Of course I knew they were head-hunters. But that didn't worry me in the least. Head hunting isn't just a hit-or-miss game like shooting rabbits. There are certain formalities to be observed in collecting heads. And a head isn't of any value as a trophy unless taken from an enemy slain in battle. Besides, if they had wanted my head they could easily have killed me while I slept. But I don't think it even occurred to me that they were head-hunters—not just then. I was too overjoyed at having the company of human beings to think of anything else or to care. I was so happy that I actually cried. The relief, the reaction was too great for me to control my feelings. Oblivious of their weapons I flung myself upon the Indians, patting their backs, shaking their hands, talking to them as if they had been long-lost brothers.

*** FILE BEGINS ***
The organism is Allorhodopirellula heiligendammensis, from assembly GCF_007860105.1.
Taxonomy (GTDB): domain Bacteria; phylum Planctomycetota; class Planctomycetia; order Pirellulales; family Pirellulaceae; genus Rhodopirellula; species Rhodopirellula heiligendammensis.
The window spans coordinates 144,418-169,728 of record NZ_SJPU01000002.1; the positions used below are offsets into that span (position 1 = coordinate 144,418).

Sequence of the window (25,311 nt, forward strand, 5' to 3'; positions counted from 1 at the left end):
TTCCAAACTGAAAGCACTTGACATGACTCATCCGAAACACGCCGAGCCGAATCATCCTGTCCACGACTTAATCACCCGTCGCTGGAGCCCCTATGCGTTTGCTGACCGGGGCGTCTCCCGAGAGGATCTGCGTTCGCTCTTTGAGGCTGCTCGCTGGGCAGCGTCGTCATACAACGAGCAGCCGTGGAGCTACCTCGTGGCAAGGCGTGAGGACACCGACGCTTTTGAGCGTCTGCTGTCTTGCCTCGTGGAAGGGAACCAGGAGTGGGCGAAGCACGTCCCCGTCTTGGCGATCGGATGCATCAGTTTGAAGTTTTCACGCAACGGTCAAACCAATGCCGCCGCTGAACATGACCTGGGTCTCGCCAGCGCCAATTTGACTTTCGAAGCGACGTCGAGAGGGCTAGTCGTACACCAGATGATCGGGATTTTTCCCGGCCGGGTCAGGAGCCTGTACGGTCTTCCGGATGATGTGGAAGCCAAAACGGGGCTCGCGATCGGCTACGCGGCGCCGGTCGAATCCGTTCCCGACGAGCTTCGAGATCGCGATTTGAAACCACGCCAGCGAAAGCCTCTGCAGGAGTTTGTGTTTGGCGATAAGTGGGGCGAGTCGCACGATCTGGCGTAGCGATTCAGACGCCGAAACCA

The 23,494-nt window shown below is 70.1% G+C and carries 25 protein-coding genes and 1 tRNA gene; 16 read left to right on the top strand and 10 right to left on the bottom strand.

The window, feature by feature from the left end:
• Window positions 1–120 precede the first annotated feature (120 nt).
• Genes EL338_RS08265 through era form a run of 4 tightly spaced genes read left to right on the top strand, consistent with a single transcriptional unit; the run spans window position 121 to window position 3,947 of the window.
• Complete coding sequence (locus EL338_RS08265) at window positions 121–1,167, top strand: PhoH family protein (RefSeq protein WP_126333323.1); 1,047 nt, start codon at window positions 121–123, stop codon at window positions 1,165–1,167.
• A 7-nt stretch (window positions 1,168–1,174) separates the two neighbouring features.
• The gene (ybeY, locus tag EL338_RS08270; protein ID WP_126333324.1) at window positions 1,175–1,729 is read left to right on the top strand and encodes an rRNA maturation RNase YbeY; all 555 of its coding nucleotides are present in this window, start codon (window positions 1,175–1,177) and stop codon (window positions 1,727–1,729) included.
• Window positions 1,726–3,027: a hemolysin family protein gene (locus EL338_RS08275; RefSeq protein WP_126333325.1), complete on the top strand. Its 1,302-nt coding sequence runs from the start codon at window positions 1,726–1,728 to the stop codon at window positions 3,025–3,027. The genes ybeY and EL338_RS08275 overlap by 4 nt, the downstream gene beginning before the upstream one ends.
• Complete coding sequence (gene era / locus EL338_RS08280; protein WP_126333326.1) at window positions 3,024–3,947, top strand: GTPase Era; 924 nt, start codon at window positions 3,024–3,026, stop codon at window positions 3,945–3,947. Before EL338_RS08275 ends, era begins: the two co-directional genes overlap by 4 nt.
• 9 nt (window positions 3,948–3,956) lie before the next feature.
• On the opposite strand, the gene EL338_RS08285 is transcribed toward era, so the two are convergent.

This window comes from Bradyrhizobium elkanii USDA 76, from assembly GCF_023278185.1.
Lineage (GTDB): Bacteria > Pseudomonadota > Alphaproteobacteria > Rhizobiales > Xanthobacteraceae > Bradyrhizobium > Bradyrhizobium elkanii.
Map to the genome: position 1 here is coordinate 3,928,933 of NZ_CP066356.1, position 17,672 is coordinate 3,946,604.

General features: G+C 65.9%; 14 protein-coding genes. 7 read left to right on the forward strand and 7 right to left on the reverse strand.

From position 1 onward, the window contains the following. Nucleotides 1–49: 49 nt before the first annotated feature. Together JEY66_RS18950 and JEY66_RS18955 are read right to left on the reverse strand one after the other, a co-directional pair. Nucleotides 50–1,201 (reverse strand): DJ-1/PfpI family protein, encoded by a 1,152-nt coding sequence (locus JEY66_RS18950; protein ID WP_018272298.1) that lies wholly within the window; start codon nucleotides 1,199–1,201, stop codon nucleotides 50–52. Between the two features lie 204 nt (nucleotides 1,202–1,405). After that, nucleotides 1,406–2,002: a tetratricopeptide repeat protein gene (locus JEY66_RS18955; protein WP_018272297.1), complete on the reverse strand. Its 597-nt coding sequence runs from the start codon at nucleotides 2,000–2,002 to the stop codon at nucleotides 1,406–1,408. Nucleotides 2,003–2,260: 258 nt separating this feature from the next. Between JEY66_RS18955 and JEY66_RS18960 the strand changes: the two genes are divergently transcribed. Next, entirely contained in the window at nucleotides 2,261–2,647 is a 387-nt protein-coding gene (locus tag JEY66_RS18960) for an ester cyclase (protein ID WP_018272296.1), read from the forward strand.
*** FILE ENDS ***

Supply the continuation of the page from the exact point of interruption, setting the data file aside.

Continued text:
For a few moments the Jivarros seemed scared— they didn't know whether to turn and run or not. But pretty soon they began to grin and to answer my questions. Then, driving their spears in to the earth, points down as a sign of peace, they squatted down and accepted the smoked venison I offered them. By that time I had calmed down enough to talk sensibly and coherently. But I was awfully disappointed when they told me they had never been to the settlements and didn't know anything about them. But white men had been to their village—which was only a few hours' walk from where they had found me— so I knew I could make it. I think that was the happiest day of my life.